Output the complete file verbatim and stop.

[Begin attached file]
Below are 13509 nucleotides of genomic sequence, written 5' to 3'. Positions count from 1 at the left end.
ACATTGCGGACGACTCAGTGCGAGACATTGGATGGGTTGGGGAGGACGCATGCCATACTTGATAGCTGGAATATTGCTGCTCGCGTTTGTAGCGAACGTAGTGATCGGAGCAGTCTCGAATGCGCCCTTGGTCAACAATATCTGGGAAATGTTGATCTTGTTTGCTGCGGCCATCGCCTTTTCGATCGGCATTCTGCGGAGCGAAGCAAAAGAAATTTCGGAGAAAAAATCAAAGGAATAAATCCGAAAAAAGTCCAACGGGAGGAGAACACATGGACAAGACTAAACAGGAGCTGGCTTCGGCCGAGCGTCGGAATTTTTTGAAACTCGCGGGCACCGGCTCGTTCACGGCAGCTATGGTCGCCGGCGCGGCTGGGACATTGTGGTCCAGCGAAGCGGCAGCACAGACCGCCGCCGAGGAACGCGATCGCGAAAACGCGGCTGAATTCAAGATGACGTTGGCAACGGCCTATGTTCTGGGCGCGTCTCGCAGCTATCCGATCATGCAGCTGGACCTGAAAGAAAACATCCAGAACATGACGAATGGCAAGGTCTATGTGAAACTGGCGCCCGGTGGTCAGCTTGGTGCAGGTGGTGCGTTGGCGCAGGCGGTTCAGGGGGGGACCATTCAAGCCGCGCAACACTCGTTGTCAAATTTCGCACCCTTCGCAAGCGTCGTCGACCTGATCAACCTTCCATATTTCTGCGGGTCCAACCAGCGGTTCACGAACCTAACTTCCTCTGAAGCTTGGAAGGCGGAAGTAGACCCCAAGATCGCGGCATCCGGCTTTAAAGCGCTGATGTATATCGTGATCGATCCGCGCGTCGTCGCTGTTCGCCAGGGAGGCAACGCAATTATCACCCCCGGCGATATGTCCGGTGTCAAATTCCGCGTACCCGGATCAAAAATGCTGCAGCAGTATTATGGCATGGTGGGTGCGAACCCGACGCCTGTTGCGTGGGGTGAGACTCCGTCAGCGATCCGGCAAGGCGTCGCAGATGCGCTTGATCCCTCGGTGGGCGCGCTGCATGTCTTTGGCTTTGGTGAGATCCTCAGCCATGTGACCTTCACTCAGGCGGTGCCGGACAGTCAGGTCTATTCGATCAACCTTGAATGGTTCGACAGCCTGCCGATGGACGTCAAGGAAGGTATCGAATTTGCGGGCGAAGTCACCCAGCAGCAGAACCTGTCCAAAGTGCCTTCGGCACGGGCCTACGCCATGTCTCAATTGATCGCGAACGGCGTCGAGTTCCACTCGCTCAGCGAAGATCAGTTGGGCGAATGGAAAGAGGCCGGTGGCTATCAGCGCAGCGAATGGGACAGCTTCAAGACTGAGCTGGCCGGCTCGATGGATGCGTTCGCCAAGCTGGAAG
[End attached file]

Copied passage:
Below are 13509 nucleotides of genomic sequence, written 5' to 3'. Positions count from 1 at the left end.
ACATTGCGGACGACTCAGTGCGAGACATTGGATGGGTTGGGGAGGACGCATGCCATACTTGATAGCTGGAATATTGCTGCTCGCGTTTGTAGCGAACGTAGTGATCGGAGCAGTCTCGAATGCGCCCTTGGTCAACAATATCTGGGAAATGTTGATCTTGTTTGCTGCGGCCATCGCCTTTTCGATCGGCATTCTGCGGAGCGAAGCAAAAGAAATTTCGGAGAAAAAATCAAAGGAATAAATCCGAAAAAAGTCCAACGGGAGGAGAACACATGGACAAGACTAAACAGGAGCTGGCTTCGGCCGAGCGTCGGAATTTTTTGAAACTCGCGGGCACCGGCTCGTTCACGGCAGCTATGGTCGCCGGCGCGGCTGGGACATTGTGGTCCAGCGAAGCGGCAGCACAGACCGCCGCCGAGGAACGCGATCGCGAAAACGCGGCTGAATTCAAGATGACGTTGGCAACGGCCTATGTTCTGGGCGCGTCTCGCAGCTATCCGATCATGCAGCTGGACCTGAAAGAAAACATCCAGAACATGACGAATGGCAAGGTCTATGTGAAACTGGCGCCCGGTGGTCAGCTTGGTGCAGGTGGTGCGTTGGCGCAGGCGGTTCAGGGGGGGACCATTCAAGCCGCGCAACACTCGTTGTCAAATTTCGCACCCTTCGCAAGCGTCGTCGACCTGATCAACCTTCCATATTTCTGCGGGTCCAACCAGCGGTTCACGAACCTAACTTCCTCTGAAGCTTGGAAGGCGGAAGTAGACCCCAAGATCGCGGCATCCGGCTTTAAAGCGCTGATGTATATCGTGATCGATCCGCGCGTCGTCGCTGTTCGCCAGGGAGGCAACGCAATTATCACCCCCGGCGATATGTCCGGTGTCAAATTCCGCGTACCCGGATCAAAAATGCTGCAGCAGTATTATGGCATGGTGGGTGCGAACCCGACGCCTGTTGCGTGGGGTGAGACTCCGTCAGCGATCCGGCAAGGCGTCGCAGATGCGCTTGATCCCTCGGTGGGCGCGCTGCATGTCTTTGGCTTTGGTGAGATCCTCAGCCATGTGACCTTCACTCAGGCGGTGCCGGACAGTCAGGTCTATTCGATCAACCTTGAATGGTTCGACAGCCTGCCGATGGACGTCAAGGAAGGTATCGAATTTGCGGGCGAAGTCACCCAGCAGCAGAACCTGTCCAAAGTGCCTTCGGCACGGGCCTACGCCATGTCTCAATTGATCGCGAACGGCGTCGAGTTCCACTCGCTCAGCGAAGATCAGTTGGGCGAATGGAAAGAGGCCGGTGGCTATCAGCGCAGCGAATGGGACAGCTTCAAGACTGAGCTGGCCGGCTCGATGGATGCGTTCGCCAAGCTGGAAG